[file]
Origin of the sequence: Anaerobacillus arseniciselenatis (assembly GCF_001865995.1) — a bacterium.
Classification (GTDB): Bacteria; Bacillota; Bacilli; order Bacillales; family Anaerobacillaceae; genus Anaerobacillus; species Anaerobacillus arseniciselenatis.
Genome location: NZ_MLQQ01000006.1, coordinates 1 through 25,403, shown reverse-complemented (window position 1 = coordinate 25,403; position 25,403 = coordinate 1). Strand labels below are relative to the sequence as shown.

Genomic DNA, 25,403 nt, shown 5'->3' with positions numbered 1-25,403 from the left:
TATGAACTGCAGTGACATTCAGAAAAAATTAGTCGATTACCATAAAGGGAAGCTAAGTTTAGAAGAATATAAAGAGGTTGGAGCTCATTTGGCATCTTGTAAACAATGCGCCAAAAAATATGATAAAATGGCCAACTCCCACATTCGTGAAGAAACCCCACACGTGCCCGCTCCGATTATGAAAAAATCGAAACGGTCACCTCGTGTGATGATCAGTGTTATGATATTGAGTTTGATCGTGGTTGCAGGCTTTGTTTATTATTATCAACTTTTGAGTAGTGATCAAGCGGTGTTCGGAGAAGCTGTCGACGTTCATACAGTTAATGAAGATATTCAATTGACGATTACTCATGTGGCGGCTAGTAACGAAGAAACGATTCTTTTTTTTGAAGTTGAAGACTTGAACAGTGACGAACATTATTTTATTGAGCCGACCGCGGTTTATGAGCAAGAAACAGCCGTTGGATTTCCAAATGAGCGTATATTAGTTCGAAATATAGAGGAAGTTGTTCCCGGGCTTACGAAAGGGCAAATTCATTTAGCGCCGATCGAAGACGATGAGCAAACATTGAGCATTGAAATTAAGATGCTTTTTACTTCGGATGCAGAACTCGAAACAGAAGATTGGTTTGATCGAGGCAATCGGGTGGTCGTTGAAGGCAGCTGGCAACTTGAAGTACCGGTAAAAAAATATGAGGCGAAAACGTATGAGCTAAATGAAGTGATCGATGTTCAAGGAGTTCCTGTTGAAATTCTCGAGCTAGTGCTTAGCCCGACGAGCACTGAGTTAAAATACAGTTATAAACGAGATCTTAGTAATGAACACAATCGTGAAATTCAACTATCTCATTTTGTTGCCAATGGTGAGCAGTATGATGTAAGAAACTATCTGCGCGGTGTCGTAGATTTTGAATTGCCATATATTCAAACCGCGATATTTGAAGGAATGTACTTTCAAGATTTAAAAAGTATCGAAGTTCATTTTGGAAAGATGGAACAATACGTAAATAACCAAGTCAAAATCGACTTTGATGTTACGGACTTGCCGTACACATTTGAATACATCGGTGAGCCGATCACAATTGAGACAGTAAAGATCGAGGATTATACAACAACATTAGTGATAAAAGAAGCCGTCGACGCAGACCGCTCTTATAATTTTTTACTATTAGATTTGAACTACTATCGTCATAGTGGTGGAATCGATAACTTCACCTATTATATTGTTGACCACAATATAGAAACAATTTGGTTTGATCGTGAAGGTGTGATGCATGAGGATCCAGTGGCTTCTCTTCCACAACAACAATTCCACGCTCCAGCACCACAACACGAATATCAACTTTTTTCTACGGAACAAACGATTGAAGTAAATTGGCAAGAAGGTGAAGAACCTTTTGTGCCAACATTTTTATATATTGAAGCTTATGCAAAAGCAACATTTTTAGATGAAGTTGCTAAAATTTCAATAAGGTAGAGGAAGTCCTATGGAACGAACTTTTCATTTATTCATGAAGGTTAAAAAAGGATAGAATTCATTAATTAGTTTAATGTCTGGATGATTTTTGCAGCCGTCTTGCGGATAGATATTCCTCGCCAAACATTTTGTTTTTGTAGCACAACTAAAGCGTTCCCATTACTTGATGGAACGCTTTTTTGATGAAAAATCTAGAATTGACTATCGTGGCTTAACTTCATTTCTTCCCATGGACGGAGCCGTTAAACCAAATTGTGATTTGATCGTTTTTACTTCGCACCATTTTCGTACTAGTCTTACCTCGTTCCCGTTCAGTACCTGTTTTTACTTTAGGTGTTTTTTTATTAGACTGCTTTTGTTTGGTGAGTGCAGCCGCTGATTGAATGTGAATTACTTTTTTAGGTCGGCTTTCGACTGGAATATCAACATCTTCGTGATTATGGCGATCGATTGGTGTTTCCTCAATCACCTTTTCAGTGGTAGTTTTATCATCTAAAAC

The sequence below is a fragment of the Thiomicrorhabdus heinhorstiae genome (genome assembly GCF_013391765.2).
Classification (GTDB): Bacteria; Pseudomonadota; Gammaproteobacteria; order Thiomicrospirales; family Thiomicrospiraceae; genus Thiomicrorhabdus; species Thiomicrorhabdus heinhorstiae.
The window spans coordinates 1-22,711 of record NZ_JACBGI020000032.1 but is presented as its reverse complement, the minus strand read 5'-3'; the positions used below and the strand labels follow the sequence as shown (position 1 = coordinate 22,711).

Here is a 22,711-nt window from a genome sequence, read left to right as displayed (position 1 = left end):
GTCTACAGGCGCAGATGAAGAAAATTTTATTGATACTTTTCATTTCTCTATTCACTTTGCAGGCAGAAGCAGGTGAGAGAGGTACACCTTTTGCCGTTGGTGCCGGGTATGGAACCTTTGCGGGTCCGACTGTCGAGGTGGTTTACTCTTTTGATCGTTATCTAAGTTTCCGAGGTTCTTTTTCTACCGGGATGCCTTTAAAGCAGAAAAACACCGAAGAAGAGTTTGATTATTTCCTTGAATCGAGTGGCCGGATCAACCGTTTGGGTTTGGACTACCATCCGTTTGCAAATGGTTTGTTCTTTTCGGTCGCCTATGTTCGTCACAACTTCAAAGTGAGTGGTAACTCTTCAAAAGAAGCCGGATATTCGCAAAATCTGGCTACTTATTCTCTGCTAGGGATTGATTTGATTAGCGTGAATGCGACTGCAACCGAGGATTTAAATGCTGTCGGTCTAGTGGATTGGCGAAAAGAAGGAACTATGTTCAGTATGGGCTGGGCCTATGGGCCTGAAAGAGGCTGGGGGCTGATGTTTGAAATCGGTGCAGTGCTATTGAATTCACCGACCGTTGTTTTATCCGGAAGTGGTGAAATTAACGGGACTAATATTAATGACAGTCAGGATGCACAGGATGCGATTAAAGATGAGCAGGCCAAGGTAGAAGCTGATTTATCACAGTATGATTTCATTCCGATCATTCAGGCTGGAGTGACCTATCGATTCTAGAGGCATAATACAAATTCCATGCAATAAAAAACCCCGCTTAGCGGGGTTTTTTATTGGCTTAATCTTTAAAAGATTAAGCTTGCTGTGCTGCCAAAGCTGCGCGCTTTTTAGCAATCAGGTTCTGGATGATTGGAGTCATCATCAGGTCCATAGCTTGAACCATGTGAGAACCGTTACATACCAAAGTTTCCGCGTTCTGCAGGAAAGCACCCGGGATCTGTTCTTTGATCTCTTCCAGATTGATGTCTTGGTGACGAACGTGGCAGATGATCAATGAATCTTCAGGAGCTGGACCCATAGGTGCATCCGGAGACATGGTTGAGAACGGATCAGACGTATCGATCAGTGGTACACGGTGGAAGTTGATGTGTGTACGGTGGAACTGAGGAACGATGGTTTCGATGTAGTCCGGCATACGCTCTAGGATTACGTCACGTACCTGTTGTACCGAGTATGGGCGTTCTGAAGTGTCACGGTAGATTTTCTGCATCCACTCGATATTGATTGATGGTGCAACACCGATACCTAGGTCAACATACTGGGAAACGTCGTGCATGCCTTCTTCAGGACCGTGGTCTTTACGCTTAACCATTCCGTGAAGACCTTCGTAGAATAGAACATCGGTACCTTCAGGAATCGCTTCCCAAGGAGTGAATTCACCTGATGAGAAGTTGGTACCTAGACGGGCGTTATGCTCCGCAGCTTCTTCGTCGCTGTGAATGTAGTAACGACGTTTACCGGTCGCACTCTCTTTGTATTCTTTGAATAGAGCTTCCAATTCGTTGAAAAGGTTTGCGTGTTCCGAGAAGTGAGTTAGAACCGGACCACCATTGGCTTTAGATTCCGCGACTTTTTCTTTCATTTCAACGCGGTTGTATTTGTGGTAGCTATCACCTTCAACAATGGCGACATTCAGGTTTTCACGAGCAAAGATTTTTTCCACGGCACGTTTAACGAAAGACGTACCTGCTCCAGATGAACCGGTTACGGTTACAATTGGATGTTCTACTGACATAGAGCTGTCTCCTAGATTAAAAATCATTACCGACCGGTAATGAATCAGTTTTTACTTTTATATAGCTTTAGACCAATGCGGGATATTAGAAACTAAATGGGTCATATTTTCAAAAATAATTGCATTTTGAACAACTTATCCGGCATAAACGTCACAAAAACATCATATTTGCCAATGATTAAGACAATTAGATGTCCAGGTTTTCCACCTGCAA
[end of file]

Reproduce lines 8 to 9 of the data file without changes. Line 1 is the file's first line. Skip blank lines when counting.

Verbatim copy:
The window spans coordinates 1-22,711 of record NZ_JACBGI020000032.1 but is presented as its reverse complement, the minus strand read 5'-3'; the positions used below and the strand labels follow the sequence as shown (position 1 = coordinate 22,711).

Here is a 22,711-nt window from a genome sequence, read left to right as displayed (position 1 = left end):